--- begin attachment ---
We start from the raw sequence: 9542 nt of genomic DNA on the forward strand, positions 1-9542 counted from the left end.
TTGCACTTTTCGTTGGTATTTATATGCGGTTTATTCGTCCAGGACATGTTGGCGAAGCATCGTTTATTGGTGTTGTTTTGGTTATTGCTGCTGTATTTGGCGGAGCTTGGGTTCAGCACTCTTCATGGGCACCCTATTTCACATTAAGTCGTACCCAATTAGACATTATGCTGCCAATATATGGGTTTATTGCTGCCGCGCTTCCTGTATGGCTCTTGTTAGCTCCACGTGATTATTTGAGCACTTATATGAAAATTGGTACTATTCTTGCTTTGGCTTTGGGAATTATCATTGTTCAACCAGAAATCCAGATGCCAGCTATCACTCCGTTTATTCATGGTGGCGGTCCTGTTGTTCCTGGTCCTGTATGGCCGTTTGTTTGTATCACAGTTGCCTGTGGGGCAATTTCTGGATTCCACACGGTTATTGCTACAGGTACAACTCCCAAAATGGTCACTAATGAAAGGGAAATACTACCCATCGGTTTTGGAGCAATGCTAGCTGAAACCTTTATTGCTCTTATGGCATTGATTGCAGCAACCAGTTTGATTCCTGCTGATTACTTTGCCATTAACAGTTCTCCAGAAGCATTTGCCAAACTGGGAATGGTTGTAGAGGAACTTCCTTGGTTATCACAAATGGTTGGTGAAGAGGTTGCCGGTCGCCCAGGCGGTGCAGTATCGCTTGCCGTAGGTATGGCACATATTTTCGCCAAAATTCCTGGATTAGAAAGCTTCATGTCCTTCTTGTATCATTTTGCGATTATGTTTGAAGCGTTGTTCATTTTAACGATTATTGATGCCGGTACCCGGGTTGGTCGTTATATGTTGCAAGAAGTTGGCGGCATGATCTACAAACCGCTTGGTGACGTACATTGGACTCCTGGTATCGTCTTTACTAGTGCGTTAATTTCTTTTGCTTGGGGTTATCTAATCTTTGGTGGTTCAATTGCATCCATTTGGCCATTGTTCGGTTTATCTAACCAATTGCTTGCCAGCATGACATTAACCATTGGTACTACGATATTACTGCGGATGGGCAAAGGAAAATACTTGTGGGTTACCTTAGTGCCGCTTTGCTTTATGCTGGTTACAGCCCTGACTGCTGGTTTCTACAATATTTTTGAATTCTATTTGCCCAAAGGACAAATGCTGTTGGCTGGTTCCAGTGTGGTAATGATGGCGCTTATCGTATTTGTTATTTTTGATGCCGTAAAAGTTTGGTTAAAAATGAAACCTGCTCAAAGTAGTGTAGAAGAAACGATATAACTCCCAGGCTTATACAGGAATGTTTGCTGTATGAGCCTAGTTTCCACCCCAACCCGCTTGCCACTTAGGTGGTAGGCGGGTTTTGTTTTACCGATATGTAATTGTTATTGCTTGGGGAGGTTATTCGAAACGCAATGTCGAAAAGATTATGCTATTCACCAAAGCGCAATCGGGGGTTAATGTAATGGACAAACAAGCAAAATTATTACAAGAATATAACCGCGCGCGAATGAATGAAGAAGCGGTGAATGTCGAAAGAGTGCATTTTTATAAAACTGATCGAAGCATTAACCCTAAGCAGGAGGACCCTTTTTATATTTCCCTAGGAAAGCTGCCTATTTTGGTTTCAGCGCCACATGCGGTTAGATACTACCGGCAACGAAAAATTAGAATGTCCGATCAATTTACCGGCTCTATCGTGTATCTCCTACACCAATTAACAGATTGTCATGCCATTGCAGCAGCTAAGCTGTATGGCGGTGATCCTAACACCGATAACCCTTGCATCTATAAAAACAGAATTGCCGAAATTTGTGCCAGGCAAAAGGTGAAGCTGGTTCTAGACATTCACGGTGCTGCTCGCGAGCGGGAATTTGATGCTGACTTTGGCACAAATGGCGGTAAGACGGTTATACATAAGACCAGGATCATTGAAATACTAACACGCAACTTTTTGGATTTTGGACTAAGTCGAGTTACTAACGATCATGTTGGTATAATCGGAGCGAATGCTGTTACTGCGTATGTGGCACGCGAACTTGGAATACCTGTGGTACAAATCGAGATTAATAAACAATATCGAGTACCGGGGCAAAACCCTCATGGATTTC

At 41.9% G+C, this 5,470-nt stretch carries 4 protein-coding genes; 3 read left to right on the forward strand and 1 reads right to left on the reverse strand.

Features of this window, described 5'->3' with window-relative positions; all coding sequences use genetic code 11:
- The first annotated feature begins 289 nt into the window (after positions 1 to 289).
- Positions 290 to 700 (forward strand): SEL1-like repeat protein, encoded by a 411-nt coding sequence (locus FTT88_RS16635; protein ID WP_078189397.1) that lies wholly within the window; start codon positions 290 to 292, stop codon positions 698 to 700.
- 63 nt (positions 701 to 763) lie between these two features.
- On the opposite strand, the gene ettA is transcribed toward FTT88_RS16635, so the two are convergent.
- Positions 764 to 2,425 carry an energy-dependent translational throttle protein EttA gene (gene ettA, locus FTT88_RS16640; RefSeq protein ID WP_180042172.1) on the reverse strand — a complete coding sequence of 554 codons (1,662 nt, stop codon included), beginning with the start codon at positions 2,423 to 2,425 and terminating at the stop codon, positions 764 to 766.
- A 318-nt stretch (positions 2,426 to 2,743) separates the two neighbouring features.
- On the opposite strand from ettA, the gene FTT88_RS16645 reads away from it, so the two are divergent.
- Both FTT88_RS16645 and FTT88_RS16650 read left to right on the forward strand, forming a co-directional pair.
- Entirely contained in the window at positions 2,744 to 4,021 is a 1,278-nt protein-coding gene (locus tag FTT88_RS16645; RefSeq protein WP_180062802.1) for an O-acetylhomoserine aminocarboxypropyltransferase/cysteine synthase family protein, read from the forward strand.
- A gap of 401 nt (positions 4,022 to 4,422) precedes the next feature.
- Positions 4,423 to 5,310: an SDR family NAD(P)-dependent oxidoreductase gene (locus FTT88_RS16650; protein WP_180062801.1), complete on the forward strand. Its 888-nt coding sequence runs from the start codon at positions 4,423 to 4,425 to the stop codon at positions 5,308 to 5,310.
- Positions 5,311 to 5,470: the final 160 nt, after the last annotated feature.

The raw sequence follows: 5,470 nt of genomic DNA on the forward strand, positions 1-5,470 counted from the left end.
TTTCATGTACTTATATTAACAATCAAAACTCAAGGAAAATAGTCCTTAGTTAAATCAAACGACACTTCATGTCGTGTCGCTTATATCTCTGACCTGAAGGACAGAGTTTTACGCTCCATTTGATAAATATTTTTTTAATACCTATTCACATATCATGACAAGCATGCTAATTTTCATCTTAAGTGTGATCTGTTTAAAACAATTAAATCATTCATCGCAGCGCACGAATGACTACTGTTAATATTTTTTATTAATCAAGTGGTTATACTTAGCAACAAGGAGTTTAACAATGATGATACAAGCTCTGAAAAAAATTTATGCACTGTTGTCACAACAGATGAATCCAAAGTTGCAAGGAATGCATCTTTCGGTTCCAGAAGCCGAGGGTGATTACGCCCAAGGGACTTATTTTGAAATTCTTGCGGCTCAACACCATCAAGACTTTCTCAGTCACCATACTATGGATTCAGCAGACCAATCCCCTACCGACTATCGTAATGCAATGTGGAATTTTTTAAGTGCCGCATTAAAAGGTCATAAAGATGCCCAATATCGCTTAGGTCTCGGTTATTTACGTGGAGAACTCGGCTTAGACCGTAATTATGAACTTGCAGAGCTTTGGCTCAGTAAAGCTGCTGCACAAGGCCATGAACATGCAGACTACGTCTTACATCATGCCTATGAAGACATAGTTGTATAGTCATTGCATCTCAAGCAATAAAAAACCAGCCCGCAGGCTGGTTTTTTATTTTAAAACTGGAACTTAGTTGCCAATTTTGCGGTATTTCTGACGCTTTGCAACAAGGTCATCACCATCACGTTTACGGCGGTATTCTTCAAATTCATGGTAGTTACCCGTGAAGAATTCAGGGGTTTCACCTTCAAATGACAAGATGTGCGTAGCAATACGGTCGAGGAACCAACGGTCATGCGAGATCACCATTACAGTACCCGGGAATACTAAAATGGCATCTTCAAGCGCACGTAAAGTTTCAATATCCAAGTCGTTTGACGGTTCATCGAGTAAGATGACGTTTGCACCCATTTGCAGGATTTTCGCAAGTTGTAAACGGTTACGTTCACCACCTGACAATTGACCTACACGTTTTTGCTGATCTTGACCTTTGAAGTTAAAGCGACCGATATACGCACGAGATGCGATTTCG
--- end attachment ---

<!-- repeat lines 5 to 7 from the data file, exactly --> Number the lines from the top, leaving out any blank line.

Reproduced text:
- The first annotated feature begins 289 nt into the window (after positions 1 to 289).
- Positions 290 to 700 (forward strand): SEL1-like repeat protein, encoded by a 411-nt coding sequence (locus FTT88_RS16635; protein ID WP_078189397.1) that lies wholly within the window; start codon positions 290 to 292, stop codon positions 698 to 700.
- 63 nt (positions 701 to 763) lie between these two features.